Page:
The North’s greater potential was most strikingly apparent in industrial production. On the eve of war the North possessed approximately 110,000 factories, representing a capital investment of $850,000,000, employing 1,131,000 workers, and turning out annually products valued at $1,500,000,000. For the South, the figures were: establishments, 20,000; capital, $95,000,000; workers, 110,000; value of products, $155,000,000. Both sides strove to expand their facilities, but inevitably the North, with its initial pre-eminence and its greater knowledge of industrial techniques, far outstripped the South. In the vital arms industries, for example, the thirty-eight largest gun factories in the North by 1862 could produce 5000 rifles a day; the maximum for Southern plants, which because of labour and supply shortages was not often achieved, was only 300 a day.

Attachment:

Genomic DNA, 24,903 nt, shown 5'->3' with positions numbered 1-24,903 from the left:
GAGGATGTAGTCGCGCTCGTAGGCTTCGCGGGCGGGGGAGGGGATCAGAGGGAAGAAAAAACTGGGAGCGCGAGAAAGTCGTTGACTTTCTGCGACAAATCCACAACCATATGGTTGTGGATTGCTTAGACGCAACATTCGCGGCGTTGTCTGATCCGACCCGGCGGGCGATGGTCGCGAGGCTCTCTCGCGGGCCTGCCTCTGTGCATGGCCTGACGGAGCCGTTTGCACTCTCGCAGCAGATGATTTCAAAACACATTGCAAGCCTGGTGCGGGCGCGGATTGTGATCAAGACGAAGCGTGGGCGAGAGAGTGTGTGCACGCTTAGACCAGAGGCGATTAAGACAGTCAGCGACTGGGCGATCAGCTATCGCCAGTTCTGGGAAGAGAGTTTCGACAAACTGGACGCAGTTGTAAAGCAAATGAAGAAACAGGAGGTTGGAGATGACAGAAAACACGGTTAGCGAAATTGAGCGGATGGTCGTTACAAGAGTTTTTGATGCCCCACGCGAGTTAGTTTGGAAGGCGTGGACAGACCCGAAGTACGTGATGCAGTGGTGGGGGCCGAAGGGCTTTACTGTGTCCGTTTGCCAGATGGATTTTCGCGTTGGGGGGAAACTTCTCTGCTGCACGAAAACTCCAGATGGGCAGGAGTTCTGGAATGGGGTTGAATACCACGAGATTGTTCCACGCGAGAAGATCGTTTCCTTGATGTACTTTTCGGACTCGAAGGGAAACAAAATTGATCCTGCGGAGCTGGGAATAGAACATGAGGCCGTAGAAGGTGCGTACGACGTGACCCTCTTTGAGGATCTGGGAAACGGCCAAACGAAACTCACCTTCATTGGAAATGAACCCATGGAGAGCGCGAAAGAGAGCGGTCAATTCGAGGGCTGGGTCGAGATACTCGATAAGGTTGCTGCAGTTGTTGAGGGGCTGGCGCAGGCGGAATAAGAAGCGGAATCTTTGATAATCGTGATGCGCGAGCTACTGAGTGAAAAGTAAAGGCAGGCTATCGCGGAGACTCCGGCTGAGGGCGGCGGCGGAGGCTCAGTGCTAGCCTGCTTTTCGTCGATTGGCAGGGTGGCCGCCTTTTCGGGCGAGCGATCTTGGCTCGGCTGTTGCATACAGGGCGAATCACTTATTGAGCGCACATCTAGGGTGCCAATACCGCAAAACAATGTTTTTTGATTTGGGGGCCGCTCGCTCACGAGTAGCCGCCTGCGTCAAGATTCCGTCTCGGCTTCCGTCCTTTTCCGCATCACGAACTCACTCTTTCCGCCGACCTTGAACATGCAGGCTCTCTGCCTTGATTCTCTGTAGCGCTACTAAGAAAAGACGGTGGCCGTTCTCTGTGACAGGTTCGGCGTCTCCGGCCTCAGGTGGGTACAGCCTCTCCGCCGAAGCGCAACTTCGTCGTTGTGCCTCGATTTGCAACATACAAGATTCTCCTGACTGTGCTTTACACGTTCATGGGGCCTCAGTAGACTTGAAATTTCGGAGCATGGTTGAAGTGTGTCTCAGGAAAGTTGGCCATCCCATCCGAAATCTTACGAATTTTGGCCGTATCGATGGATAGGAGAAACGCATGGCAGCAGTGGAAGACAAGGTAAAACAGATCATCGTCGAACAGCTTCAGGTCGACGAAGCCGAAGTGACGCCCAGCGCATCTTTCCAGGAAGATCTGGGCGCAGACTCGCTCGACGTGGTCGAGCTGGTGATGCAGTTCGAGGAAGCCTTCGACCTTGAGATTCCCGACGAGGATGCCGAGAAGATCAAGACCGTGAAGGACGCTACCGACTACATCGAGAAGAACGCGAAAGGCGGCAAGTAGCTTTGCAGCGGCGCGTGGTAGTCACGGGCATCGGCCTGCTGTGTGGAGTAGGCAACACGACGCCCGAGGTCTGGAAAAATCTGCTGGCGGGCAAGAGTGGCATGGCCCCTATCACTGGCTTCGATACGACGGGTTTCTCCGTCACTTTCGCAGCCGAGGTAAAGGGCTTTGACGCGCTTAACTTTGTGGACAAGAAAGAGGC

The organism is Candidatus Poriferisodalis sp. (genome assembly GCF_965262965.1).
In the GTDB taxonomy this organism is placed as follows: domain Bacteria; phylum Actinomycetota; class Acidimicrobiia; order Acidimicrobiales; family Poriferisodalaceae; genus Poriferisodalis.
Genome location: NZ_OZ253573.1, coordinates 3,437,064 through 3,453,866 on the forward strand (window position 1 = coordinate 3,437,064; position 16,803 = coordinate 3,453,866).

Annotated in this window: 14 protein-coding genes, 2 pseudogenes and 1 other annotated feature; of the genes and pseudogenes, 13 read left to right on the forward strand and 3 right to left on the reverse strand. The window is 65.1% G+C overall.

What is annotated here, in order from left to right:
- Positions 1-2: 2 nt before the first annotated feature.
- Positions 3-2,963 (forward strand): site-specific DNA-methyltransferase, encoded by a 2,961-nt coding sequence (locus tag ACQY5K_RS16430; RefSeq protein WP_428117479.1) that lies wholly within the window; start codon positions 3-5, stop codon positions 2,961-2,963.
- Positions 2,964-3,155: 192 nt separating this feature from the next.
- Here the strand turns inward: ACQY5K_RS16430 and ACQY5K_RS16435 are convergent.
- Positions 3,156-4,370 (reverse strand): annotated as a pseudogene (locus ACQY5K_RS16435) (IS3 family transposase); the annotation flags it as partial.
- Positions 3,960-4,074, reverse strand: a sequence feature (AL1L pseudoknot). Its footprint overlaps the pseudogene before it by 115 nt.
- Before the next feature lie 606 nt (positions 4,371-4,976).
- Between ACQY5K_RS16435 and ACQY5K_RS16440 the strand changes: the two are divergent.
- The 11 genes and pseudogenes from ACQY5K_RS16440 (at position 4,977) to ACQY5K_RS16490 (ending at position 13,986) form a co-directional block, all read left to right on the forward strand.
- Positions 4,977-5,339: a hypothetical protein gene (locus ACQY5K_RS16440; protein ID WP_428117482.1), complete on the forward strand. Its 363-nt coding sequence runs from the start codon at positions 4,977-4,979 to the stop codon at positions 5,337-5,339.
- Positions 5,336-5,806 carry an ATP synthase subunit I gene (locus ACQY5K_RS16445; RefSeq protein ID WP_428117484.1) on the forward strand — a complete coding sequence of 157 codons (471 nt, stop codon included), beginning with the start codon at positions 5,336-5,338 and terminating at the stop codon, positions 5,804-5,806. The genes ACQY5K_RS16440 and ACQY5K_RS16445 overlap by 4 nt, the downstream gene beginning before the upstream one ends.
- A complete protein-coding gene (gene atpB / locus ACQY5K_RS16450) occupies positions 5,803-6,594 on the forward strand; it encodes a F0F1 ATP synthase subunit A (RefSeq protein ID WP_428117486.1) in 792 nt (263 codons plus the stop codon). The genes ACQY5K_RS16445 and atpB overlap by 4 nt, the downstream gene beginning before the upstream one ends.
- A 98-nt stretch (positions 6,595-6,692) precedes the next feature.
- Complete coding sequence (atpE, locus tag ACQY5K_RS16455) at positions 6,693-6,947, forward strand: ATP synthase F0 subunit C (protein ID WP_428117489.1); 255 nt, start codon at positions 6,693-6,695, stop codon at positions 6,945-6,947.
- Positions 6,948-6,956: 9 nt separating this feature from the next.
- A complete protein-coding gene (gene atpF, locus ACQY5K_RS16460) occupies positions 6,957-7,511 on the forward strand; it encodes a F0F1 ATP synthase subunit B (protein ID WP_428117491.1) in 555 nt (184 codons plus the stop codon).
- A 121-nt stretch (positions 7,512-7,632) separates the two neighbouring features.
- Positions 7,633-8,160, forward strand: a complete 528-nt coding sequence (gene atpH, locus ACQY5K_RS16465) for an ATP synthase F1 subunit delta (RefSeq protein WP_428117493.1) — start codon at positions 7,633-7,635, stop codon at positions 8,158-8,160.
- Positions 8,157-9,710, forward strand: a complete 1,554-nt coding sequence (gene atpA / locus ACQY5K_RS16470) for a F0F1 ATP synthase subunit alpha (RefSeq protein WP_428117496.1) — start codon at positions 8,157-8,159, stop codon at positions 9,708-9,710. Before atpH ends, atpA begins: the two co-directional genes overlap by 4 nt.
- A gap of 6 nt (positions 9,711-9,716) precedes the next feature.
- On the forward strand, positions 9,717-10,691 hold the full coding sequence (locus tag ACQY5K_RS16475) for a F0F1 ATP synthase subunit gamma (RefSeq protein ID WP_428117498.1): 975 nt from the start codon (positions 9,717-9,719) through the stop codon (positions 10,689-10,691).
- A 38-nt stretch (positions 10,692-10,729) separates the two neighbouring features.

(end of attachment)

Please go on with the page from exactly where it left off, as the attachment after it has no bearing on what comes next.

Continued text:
Northern industrial supremacy meant that the Northern armies, after the economic system had been geared to war production, would have more of everything than the Southern. In the first year of war both sides purchased large supplies, particularly arms, in Europe. But by 1862 the North was able to provide practically all its material, and dependence on Europe ceased. By contrast, the South, while labouring frantically to expand its facilities, throughout continued to rely on Europe, importing what goods it could run through the Northern naval blockade. Confederate industrial deficiency affected almost every phase of the war effort. Although the ordnance department, headed by the brilliant Josiah Gorgas, accomplished wonders, Confederate firearms were inferior to Northern weapons, and the firepower of a Confederate army was rarely equal to that of its enemy. The Southern economy was unable to provide its military forces with uniforms, shoes, medical supplies—and it was unable to furnish ordinary consumer goods to its civilian population. Its failure hurt the Southern will to fight. After 1863 morale sagged seriously, and one reason was the popular realisation that the South had exhausted its resources, while those of the enemy seemed limitless.